Wednesday, Jan. 28, 2015 NEWS 3
One man is facing 20 charges af-ter a random multiple stabbing near the Mattamy Athletic Centre (MAC) the morning of Jan. 25 sent three people to hospital, Toronto police said.
Police received a call about a man with a knife in the Church and Carlton streets area around 8:30 a.m. The man allegedly stabbed an 18-year-old man in the chest, a 45-year-old man who was jogging above the kidney, a 19-year-old woman in the rib area and a 28-year-old woman in the chest.
Det. Phil Hibbeln, who is in charge of the investigation, said the 28-year-old woman was not injured because she had a phone in her pocket that deflected the knife. The 19-year-old woman went into the MAC after she was stabbed to get help.
The man also attempted to stab two other people but they escaped.
The attacks were random and happened for some unknown rea-son, Hibbeln told members of the media on Jan. 25.
Paramedics responded to a call about the stabbings at 8:35 a.m. and transported the two men and injured woman to hospital with non-life-threatening injuries.
The suspect was arrested shortly after on Carlton Street near a Col-lege Station entrance.
Carlton Street was blocked off between Church and Yonge streets as well as several doors at the MAC and Loblaws while police investi-gated. The College Station entrance was also blocked off.
Police have not been able to identify the two people who es-caped and are asking them to come forward.
Despite multiple media reports and official confirmation from
Three injured in random stabbing spreeOn Jan. 25, police responded to multiple stabbings at Church and Carlton streets. Ryerson security wouldnt even confirm it happened.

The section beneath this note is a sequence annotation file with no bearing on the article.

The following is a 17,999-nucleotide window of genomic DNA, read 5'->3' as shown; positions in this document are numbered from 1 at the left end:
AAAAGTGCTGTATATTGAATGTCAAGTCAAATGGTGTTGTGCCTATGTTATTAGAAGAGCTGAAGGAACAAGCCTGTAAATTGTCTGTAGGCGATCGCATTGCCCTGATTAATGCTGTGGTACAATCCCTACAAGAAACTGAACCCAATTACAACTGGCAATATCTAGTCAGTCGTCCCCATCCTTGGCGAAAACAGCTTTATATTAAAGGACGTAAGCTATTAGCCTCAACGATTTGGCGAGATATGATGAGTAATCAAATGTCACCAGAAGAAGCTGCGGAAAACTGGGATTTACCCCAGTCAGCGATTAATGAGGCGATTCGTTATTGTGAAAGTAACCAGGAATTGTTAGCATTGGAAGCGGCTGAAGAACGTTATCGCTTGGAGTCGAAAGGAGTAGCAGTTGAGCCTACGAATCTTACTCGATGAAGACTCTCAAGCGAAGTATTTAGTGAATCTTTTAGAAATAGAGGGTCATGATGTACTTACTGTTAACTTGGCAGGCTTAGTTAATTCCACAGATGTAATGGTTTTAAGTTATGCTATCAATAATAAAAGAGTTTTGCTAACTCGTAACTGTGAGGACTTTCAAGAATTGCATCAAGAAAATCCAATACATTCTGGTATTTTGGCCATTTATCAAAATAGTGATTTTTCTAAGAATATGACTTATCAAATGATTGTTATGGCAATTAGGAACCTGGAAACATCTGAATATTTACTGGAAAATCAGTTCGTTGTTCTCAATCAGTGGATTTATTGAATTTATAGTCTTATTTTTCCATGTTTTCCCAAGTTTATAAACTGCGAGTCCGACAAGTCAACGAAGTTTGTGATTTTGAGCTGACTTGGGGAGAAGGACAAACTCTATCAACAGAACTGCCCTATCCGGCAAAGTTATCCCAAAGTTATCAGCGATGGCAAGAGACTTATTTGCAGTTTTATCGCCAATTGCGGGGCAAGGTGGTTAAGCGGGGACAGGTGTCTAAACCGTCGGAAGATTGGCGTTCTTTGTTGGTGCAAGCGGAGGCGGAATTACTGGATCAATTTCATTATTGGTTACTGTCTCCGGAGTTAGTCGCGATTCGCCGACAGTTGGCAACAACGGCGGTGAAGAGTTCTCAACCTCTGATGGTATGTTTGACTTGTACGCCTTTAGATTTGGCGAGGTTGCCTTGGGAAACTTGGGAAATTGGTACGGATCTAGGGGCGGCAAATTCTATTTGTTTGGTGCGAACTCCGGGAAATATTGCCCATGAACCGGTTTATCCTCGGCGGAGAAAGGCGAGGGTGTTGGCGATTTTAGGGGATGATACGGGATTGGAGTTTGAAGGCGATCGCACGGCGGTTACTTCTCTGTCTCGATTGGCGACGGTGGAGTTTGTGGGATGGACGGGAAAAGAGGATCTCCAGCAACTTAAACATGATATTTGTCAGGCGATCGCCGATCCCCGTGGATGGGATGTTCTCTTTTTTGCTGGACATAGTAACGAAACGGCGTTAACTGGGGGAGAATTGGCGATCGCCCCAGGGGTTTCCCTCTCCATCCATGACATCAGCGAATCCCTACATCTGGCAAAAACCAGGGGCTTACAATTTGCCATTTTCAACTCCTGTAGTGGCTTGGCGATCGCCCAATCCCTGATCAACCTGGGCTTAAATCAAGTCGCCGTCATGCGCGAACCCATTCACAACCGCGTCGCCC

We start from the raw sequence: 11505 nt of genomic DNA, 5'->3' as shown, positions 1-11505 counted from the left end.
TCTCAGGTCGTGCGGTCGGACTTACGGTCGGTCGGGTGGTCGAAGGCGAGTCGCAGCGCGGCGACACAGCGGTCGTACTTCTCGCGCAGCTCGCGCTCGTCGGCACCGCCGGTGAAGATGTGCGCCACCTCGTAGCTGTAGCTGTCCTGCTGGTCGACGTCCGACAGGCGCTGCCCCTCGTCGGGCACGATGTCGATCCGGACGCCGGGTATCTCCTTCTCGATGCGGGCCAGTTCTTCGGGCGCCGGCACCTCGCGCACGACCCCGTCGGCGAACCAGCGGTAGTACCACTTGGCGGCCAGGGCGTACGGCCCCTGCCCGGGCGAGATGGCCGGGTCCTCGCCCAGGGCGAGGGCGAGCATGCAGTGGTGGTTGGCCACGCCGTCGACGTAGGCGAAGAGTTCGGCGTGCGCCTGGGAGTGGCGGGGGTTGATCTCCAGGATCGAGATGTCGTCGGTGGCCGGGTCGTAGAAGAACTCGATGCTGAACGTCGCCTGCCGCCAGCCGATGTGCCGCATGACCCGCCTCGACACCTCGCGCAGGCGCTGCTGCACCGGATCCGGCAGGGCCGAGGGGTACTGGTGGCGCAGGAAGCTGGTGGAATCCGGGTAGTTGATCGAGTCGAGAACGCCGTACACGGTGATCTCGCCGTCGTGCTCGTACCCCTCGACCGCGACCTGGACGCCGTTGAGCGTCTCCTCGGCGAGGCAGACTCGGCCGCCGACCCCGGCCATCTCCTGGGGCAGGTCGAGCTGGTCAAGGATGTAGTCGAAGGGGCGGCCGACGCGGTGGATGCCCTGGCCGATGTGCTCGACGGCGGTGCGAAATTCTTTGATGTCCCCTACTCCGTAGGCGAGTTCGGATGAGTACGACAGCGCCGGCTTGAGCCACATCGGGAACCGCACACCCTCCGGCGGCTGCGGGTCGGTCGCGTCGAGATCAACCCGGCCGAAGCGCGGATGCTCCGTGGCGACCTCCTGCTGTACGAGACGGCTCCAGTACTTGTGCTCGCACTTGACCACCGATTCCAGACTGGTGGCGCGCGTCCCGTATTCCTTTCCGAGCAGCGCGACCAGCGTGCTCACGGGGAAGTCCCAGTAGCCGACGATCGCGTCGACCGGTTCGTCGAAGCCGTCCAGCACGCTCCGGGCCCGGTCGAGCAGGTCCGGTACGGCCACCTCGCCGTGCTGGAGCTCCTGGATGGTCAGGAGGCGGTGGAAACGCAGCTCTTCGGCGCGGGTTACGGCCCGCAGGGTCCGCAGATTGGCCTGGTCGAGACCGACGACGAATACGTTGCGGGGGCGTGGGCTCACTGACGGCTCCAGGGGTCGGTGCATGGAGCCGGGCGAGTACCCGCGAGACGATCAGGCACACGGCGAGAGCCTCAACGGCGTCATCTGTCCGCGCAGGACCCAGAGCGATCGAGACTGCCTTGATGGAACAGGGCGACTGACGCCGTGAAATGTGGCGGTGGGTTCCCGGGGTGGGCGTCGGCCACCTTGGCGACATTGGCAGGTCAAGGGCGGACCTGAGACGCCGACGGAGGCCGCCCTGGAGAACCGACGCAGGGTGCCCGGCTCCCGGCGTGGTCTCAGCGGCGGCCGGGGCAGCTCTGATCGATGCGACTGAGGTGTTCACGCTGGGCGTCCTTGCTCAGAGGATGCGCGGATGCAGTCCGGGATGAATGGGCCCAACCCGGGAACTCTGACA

By Eyeopener Staff
police, Ryerson security remained largely silent on the incident until the evening of Jan. 26.
The Eyeopener called security services approximately an hour after the attacks, but they would not confirm that the attacks had happened despite police and para-medics having done so already. The person on the phone said he could not comment on anything because
it was a police investigation. Ryerson did not directly ac-
knowledge the attacks until 11:59 a.m. A Twitter user wrote that there hadnt been a security incident email about the stabbing, to which the @RyersonU account respond-ed, Were waiting for more facts to be known. MAC is open and operating as usual. The account then retweeted messages from the @ryersonrams account originally sent out at 10:06 a.m. and 11:04 a.m. that thanked everyone who reached out following this morn-ings incident near the MAC and another that said the Rams were sending their best to community members affected by this mornings
events.Ryerson security frequently pub-
lishes alerts about incidents on campus but did not release one on the stabbing until the evening of Jan. 26. The alert states that Toron-to police published a news release about a series of assaults with a weapon and provided a link to it.
Ryerson Security and Emergency Services Manager Tanya Poppleton said security received confirma-tion from Toronto police of their activity ... shortly after 9:15 a.m. on Jan. 25. However, an alert was not sent out earlier because there was no threat to Ryerson students or staff.
It is very important to note
that Toronto Police Services ad-vised Ryerson that ... there was no threat to the community, Popple-ton said in an email. She added that Ryersons communications department was monitoring social media for questions or concerns and only received two questions about the attacks on Twitter.